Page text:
Putin’s mobilisation backfires as 200,000 flee to Kazakhstan in just two weeks

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Vladimir Putin’s attempt to galvanise his invasion of Ukraine with a partial military mobilisation has backfired, after just as many Russians flee to neighbouring Kazakhstan as have been drafted into the army. The Kremlin’s defence minister today claimed that over 200,000 people have been drafted into Russia’s armed forces since Putin escalated his illegal invasion by calling for a partial mobilisation of the country’s military. However, what might have been an impressive figure is marred by the fact that a higher number of Russians have fled to Kazakhstan and other neighbouring countries in the same period of time. The embarrassing figures may sully the political capital Putin gained from calling the partial mobilisation, which experts suggested he may have done to satiate increasing pressure from nationalist Russian commentators demanding more success in Ukraine.

Russian Defence Minister Sergei Shoigu said today that over 200,000 have been drafted into Russia’s armed forces since the partial mobilisation was called two weeks ago. He had previously announced that he planned to enlist 300,000 men with previous military experiences to bolster Russia’s illegal war, which has seen a series of setbacks in recent weeks, apparently at the hands of superior Ukrainian strategy.

However, today also saw Kazakhstan’s interior minister Marat Akhmetzhanov report that over 200,000 Russians had fled to the country in a mass exodus following Putin’s call to arms. Local media reports even claimed that Russian authorities had placed mobile conscription stations at Russian-Kazakh border checkpoints.

Kazakhstan’s Digital Development Ministry said on October 4 that since September 21, more than 70,000 Russian citizens had applied and received personal identification numbers that allows them to set up bank accounts and work in Kazakhstan.

Russian citizens do not need travel passports or visas to enter Kazakhstan for 30 days. Other nearby countries are also bearing the brunt, with close to 69,000 Russians crossing into Georgia by September 30, according to Interior Ministry data in the Caucasus republic.

According to Bloomberg, vast lines of vehicles built up at the land border between the two countries. Meanwhile, the EU reported last week that 66,000 Russians had entered the bloc in the week leading up to September 25.

The data adds that many of these came via Finland, which itself has had to heavily restrict Russian tourist arrivals to try and stem the flow of people fleeing Putin’s failing war. Mongolia also saw arrivals of more than 12,000 Russians as of October 2.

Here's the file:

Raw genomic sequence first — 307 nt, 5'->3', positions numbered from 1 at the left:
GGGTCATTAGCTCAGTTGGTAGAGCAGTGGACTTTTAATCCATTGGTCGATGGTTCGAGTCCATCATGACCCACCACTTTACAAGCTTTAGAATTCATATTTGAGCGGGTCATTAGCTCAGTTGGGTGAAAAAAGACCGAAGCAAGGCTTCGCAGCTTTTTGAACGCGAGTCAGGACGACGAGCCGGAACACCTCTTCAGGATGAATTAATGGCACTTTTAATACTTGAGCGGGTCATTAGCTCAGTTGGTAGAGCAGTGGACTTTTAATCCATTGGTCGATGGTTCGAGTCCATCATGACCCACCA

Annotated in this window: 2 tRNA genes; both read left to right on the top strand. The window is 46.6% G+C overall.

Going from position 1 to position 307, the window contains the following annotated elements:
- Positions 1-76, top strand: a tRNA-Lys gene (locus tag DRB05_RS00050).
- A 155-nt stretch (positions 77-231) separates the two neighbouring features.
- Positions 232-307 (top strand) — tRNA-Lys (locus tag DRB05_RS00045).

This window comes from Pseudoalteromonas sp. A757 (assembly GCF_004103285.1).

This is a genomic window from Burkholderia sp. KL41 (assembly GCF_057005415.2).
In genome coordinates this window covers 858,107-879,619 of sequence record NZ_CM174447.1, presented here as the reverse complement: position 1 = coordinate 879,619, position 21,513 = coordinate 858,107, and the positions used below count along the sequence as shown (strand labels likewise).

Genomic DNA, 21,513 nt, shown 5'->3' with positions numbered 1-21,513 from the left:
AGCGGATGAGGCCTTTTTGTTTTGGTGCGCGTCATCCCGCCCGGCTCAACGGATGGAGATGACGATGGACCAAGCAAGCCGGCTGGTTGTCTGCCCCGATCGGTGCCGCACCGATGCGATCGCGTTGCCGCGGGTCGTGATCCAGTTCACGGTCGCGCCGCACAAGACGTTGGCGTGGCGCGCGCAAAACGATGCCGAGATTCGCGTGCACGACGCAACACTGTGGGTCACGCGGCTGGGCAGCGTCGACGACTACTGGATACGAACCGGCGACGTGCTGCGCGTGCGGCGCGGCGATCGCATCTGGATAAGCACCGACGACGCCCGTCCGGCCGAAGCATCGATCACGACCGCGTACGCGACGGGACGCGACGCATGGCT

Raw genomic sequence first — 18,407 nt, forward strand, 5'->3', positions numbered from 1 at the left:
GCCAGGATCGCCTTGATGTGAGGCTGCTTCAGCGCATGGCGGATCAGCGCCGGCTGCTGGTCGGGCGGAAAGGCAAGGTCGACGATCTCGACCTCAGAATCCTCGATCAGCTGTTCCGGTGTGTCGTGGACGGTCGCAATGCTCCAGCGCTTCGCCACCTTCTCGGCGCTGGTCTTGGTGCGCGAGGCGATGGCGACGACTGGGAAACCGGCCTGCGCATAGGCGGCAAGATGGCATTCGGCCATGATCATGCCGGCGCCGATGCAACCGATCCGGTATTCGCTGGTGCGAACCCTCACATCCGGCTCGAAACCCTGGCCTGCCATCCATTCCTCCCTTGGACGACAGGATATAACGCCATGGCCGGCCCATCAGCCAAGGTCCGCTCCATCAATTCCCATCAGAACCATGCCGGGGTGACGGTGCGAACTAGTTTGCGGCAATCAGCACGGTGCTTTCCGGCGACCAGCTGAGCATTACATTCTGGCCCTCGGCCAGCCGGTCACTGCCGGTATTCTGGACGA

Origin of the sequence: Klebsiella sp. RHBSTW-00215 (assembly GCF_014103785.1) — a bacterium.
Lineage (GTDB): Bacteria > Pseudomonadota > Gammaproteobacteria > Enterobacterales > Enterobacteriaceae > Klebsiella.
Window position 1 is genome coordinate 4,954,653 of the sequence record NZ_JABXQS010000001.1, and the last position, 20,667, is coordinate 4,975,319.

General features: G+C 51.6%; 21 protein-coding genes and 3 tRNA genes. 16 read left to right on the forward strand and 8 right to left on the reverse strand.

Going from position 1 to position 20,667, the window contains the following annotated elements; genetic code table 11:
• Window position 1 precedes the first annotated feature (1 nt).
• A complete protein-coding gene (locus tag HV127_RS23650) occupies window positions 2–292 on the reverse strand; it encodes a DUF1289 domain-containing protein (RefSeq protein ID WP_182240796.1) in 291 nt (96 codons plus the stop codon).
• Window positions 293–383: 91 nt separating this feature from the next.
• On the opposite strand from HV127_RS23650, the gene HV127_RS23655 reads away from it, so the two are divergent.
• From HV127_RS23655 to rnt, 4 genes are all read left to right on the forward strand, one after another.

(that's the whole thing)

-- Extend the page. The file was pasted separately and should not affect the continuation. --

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As for other nearby areas such as Turkey, Azerbaijan and Armenia – the latter of which has been described as an “uncertain haven” for fleeing Russians by French newspaper Le Monde – have yet to disclose data on arrivals since Putin’s announcement. Not everyone who is fleeing since the order would have been eligible for conscription.

However, reports have emerged of men with no military experience of past draft age or with chronic illnesses receiving call-up papers, reigniting anti-war demonstrations within the dictatorship and spreading uncertainty about who would actually be forced into military service.

Last week Putin acknowledged that mistakes had been made in the mobilisation, adding that they should be corrected. In a meeting with his Security Council on September 29, the despot demanded they “promptly correct our mistakes and not repeat them”.

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He added: “Those who have been drafted without proper grounds must be sent home.”

Shoigu also said today that those volunteering to fight should not be turned away without a “serious reason”.

According to a Defence Ministry posting on Telegram, he said new units were receiving instruction at 80 training ranges and six training centres. Russia’s declaration that it had annexed four regions in south eastern Ukraine was also immediately met with embarrassment as within days, none of the four areas were completely under Putin’s control.

Ukraine and its Western allies have refused to recognise the annexations, which they say are illegal. The Ukrainian counter offensive continues to punish Russian invaders, with the strategically significant city of Lyman the latest to be reclaimed by Kyiv’s forces.



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